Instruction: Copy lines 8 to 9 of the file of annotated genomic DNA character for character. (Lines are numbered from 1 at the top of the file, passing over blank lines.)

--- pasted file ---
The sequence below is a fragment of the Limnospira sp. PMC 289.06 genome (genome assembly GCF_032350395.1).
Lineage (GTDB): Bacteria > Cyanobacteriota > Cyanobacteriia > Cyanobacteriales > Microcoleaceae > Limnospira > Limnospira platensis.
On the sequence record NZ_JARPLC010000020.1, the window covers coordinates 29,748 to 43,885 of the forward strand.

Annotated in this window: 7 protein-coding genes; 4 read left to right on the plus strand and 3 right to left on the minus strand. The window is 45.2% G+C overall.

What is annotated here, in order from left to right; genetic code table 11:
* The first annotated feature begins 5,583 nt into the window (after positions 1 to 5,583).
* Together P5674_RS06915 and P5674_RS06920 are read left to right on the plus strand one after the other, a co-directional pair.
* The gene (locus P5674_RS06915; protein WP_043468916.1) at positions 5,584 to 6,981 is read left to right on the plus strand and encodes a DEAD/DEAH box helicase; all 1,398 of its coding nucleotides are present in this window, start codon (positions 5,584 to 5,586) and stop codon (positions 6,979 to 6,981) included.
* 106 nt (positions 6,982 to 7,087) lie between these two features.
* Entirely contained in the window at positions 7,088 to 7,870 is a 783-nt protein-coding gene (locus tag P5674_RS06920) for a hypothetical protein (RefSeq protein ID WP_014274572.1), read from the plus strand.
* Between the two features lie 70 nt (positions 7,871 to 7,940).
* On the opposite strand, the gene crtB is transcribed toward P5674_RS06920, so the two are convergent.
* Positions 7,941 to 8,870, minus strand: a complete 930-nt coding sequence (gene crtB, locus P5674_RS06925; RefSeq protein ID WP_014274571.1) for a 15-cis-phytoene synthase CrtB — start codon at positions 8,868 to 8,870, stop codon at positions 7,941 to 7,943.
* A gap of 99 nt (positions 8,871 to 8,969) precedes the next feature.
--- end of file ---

* The gene (locus P5674_RS06915; protein WP_043468916.1) at positions 5,584 to 6,981 is read left to right on the plus strand and encodes a DEAD/DEAH box helicase; all 1,398 of its coding nucleotides are present in this window, start codon (positions 5,584 to 5,586) and stop codon (positions 6,979 to 6,981) included.
* 106 nt (positions 6,982 to 7,087) lie between these two features.